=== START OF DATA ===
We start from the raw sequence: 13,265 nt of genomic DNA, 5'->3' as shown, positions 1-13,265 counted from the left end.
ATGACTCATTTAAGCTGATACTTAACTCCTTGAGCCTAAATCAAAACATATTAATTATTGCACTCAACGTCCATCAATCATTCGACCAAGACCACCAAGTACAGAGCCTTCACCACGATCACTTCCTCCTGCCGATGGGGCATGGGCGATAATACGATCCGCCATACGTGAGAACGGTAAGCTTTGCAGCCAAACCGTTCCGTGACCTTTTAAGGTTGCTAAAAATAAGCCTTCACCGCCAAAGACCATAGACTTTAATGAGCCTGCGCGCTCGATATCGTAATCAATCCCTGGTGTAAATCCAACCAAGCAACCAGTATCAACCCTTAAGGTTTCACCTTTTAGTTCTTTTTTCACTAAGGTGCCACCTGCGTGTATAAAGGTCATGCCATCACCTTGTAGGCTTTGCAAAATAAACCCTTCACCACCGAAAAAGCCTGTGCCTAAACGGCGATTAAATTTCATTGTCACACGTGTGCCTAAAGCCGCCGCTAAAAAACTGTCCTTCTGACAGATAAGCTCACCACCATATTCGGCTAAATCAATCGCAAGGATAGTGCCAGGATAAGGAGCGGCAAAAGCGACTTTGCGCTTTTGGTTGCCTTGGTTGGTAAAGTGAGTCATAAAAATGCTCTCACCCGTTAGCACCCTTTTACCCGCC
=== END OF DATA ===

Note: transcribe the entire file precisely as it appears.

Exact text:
We start from the raw sequence: 13,265 nt of genomic DNA, 5'->3' as shown, positions 1-13,265 counted from the left end.
ATGACTCATTTAAGCTGATACTTAACTCCTTGAGCCTAAATCAAAACATATTAATTATTGCACTCAACGTCCATCAATCATTCGACCAAGACCACCAAGTACAGAGCCTTCACCACGATCACTTCCTCCTGCCGATGGGGCATGGGCGATAATACGATCCGCCATACGTGAGAACGGTAAGCTTTGCAGCCAAACCGTTCCGTGACCTTTTAAGGTTGCTAAAAATAAGCCTTCACCGCCAAAGACCATAGACTTTAATGAGCCTGCGCGCTCGATATCGTAATCAATCCCTGGTGTAAATCCAACCAAGCAACCAGTATCAACCCTTAAGGTTTCACCTTTTAGTTCTTTTTTCACTAAGGTGCCACCTGCGTGTATAAAGGTCATGCCATCACCTTGTAGGCTTTGCAAAATAAACCCTTCACCACCGAAAAAGCCTGTGCCTAAACGGCGATTAAATTTCATTGTCACACGTGTGCCTAAAGCCGCCGCTAAAAAACTGTCCTTCTGACAGATAAGCTCACCACCATATTCGGCTAAATCAATCGCAAGGATAGTGCCAGGATAAGGAGCGGCAAAAGCGACTTTGCGCTTTTGGTTGCCTTGGTTGGTAAAGTGAGTCATAAAAATGCTCTCACCCGTTAGCACCCTTTTACCCGCC